Tyler Cowan conducts one of his rapid-fire, many-different-topics "Conversations with Tyler" with Hal Varian ("Hal Varian on Taking the Academic Approach to Business," June 19, 2019). Of course, Varian was a very prominent academic economist (and textbook author) for decades, but then 20 years ago became one of the first prominent economists to move over to the tech industry. He has now spent the last 20 years at Google. The conversation is full of highlights, but here are some snippets.
On textbook Prices
COWEN: Why are textbooks still priced so high? Not all textbooks, but many.
VARIAN: They are priced remarkably high, and it’s a situation where I really would like to see lower prices because, obviously, there’s a durable goods monopoly problem there. As you have more and more competition from previous editions, each of the new editions has to differ markedly from the old edition to support the pricing model. But that’s getting harder and harder to do.
In fact, a friend of mine once told me, “Having a successful textbook is like being married to a very wealthy person you don’t like much anymore.”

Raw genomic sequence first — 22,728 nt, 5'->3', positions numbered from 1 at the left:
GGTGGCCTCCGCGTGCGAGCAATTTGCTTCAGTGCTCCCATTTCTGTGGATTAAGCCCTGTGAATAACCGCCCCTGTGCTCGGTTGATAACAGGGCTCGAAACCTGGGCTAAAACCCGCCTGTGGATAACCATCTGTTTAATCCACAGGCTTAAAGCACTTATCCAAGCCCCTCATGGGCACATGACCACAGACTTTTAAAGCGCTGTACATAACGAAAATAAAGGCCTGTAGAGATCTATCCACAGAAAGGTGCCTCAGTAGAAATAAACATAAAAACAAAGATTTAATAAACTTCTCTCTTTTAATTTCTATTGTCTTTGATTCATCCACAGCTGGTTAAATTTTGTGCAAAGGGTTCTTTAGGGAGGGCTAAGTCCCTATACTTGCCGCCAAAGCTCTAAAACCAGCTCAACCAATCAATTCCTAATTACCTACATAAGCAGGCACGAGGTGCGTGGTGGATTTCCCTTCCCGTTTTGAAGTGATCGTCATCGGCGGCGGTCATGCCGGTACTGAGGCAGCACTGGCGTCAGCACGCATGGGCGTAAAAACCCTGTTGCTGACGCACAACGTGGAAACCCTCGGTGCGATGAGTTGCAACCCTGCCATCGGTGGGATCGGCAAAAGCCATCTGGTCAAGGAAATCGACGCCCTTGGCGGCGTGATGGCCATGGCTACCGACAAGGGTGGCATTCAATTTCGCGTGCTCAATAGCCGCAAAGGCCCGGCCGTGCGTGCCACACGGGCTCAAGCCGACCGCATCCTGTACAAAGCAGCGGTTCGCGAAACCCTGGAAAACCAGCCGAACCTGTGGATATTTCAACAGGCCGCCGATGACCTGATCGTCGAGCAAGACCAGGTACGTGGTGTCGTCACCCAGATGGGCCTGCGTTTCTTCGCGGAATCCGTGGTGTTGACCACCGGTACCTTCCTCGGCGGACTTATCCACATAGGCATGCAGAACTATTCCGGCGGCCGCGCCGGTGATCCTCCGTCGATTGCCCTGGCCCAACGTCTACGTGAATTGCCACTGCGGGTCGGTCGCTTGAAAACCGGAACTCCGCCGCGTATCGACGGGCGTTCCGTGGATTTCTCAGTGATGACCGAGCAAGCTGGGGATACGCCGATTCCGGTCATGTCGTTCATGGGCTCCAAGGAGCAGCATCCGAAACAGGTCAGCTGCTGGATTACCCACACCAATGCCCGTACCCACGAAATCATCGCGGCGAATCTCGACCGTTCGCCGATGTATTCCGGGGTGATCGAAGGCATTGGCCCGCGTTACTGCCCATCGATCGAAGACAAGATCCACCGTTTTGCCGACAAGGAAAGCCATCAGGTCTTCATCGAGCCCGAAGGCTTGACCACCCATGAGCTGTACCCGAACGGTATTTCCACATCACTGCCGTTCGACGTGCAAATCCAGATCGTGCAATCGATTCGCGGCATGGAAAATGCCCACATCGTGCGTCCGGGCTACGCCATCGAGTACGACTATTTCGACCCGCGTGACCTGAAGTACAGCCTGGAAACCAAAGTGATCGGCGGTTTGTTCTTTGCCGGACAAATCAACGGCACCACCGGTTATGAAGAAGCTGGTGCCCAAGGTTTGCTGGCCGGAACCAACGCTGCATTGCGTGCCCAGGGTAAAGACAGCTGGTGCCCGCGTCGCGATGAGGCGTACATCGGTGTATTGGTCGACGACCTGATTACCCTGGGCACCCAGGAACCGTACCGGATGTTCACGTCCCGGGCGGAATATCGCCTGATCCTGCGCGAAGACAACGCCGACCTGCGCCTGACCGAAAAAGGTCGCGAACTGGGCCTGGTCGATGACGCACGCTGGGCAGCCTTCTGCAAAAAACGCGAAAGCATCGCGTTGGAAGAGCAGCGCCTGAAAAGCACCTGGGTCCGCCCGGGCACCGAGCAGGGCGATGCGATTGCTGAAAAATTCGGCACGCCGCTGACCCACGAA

On the high volume of trading in financial markets
COWEN: Why do people trade so much in financial markets? It doesn’t seem Bayesian rational, right? “Oh, you want to trade with me. I’ll take that off your back.” Yet trade volume is massive. ...
VARIAN: Yeah, I agree with your point that there is more trading than there should be by any reasonable model. Part of it is because people really do have differences of opinion, and they’re not fully Bayesian, so they may not find the other person’s opinion credible. We don’t really get the agreeing to disagree or, I guess, the converse. We don’t get this pushed into the model where you’ve got full agreement.